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Residential and commercial: Working together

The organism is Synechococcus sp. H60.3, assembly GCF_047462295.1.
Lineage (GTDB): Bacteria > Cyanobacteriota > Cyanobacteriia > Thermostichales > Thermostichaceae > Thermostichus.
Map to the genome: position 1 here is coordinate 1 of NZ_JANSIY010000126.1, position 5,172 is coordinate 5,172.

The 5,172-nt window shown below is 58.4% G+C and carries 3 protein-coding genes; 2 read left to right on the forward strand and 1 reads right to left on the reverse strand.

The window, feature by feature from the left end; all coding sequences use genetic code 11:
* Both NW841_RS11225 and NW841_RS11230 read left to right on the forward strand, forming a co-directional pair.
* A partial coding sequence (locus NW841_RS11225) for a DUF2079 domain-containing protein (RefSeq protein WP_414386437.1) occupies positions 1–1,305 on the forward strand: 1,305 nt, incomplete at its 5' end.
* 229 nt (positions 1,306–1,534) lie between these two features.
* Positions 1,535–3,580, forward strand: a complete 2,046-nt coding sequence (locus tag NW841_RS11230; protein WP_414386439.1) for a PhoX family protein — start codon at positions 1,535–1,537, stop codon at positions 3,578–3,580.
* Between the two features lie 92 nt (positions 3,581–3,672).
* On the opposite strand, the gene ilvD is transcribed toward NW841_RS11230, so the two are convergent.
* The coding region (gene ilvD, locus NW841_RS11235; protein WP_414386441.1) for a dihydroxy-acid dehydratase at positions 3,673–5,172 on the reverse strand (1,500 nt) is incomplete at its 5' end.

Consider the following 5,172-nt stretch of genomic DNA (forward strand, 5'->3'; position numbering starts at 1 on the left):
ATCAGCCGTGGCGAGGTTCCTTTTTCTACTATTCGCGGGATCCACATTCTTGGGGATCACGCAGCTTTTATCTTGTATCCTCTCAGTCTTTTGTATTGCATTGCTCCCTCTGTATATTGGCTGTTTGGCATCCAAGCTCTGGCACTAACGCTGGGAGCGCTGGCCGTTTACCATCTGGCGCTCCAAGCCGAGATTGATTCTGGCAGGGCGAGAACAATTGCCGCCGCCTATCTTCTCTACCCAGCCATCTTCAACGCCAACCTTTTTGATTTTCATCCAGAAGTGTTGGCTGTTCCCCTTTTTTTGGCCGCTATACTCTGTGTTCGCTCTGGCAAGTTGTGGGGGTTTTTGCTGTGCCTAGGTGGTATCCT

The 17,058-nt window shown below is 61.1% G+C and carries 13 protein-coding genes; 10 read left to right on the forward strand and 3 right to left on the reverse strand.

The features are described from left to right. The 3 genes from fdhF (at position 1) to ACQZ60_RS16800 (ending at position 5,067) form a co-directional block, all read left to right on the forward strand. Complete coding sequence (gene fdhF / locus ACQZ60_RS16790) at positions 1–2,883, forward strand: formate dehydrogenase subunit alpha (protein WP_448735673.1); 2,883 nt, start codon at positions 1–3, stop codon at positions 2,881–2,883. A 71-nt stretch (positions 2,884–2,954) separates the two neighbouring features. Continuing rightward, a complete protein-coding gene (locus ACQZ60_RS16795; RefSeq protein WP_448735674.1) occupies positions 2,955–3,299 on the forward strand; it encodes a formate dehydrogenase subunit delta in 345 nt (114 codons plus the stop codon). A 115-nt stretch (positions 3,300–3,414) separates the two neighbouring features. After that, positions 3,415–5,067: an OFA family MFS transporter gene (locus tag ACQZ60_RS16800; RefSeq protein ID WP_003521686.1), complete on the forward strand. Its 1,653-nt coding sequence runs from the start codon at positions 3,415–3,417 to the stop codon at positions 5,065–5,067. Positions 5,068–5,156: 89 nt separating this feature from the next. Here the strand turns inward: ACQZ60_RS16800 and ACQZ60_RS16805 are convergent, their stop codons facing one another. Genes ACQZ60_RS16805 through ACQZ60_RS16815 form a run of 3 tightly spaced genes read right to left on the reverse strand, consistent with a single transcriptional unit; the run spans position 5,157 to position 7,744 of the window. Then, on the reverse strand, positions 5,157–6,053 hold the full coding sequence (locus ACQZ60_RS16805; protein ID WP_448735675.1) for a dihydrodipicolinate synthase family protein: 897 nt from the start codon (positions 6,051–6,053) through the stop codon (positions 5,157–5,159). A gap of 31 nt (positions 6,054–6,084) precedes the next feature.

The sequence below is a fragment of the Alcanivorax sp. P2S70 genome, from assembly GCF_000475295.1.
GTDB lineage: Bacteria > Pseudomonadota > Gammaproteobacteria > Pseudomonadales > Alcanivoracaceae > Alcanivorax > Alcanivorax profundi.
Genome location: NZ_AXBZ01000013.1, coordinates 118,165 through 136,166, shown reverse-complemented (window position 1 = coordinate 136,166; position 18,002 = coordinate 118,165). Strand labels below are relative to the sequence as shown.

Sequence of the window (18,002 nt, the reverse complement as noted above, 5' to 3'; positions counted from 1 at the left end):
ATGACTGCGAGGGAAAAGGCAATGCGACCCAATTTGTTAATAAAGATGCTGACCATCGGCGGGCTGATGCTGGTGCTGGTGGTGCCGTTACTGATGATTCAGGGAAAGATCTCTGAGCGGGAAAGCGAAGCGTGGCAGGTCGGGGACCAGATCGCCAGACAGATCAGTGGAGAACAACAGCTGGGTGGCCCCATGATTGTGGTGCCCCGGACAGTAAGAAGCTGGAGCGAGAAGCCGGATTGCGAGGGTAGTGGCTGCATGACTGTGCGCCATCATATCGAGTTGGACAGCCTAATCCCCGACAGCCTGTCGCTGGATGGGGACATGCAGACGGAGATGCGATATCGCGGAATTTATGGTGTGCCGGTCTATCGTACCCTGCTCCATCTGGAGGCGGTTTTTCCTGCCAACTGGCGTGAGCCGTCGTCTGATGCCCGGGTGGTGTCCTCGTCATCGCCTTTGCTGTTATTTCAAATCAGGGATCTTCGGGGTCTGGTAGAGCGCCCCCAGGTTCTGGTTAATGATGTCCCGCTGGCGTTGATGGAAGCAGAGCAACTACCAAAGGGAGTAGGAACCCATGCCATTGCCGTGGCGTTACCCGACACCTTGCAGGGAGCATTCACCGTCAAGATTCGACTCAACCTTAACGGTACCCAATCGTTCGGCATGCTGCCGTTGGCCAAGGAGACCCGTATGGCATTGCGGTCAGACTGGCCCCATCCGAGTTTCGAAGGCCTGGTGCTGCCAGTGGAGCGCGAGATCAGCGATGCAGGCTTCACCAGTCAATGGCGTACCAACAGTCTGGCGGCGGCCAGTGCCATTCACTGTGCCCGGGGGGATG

William Pape
Jan 28, 2010